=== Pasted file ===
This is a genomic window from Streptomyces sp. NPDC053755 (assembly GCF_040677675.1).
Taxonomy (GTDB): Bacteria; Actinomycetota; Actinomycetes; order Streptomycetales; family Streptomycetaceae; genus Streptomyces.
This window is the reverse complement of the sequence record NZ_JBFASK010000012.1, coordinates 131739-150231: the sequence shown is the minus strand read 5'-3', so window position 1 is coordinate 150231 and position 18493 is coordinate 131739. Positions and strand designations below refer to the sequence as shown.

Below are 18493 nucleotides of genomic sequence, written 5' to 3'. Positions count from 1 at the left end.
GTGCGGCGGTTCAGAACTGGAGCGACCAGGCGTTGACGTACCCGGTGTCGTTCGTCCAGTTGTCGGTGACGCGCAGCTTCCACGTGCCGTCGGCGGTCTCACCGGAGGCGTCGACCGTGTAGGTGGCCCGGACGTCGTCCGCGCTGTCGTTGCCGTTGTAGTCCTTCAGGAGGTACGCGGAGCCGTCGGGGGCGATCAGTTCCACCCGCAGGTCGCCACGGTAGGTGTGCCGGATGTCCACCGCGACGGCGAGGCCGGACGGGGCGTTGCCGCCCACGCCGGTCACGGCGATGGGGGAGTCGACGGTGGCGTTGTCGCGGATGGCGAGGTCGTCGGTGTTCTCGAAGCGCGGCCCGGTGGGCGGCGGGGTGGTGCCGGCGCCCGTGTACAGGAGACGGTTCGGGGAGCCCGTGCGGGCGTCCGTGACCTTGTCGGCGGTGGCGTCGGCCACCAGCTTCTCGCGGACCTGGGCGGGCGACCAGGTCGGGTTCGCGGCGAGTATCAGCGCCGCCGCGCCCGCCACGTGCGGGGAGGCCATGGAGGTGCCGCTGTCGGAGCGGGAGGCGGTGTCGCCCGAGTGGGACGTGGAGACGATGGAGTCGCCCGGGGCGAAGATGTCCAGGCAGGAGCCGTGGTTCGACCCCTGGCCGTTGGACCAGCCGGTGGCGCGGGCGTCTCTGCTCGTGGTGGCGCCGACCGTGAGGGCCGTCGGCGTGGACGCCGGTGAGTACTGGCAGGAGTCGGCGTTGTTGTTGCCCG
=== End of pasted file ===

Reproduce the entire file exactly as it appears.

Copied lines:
This is a genomic window from Streptomyces sp. NPDC053755 (assembly GCF_040677675.1).
Taxonomy (GTDB): Bacteria; Actinomycetota; Actinomycetes; order Streptomycetales; family Streptomycetaceae; genus Streptomyces.
This window is the reverse complement of the sequence record NZ_JBFASK010000012.1, coordinates 131739-150231: the sequence shown is the minus strand read 5'-3', so window position 1 is coordinate 150231 and position 18493 is coordinate 131739. Positions and strand designations below refer to the sequence as shown.

Below are 18493 nucleotides of genomic sequence, written 5' to 3'. Positions count from 1 at the left end.
GTGCGGCGGTTCAGAACTGGAGCGACCAGGCGTTGACGTACCCGGTGTCGTTCGTCCAGTTGTCGGTGACGCGCAGCTTCCACGTGCCGTCGGCGGTCTCACCGGAGGCGTCGACCGTGTAGGTGGCCCGGACGTCGTCCGCGCTGTCGTTGCCGTTGTAGTCCTTCAGGAGGTACGCGGAGCCGTCGGGGGCGATCAGTTCCACCCGCAGGTCGCCACGGTAGGTGTGCCGGATGTCCACCGCGACGGCGAGGCCGGACGGGGCGTTGCCGCCCACGCCGGTCACGGCGATGGGGGAGTCGACGGTGGCGTTGTCGCGGATGGCGAGGTCGTCGGTGTTCTCGAAGCGCGGCCCGGTGGGCGGCGGGGTGGTGCCGGCGCCCGTGTACAGGAGACGGTTCGGGGAGCCCGTGCGGGCGTCCGTGACCTTGTCGGCGGTGGCGTCGGCCACCAGCTTCTCGCGGACCTGGGCGGGCGACCAGGTCGGGTTCGCGGCGAGTATCAGCGCCGCCGCGCCCGCCACGTGCGGGGAGGCCATGGAGGTGCCGCTGTCGGAGCGGGAGGCGGTGTCGCCCGAGTGGGACGTGGAGACGATGGAGTCGCCCGGGGCGAAGATGTCCAGGCAGGAGCCGTGGTTCGACCCCTGGCCGTTGGACCAGCCGGTGGCGCGGGCGTCTCTGCTCGTGGTGGCGCCGACCGTGAGGGCCGTCGGCGTGGACGCCGGTGAGTACTGGCAGGAGTCGGCGTTGTTGTTGCCCG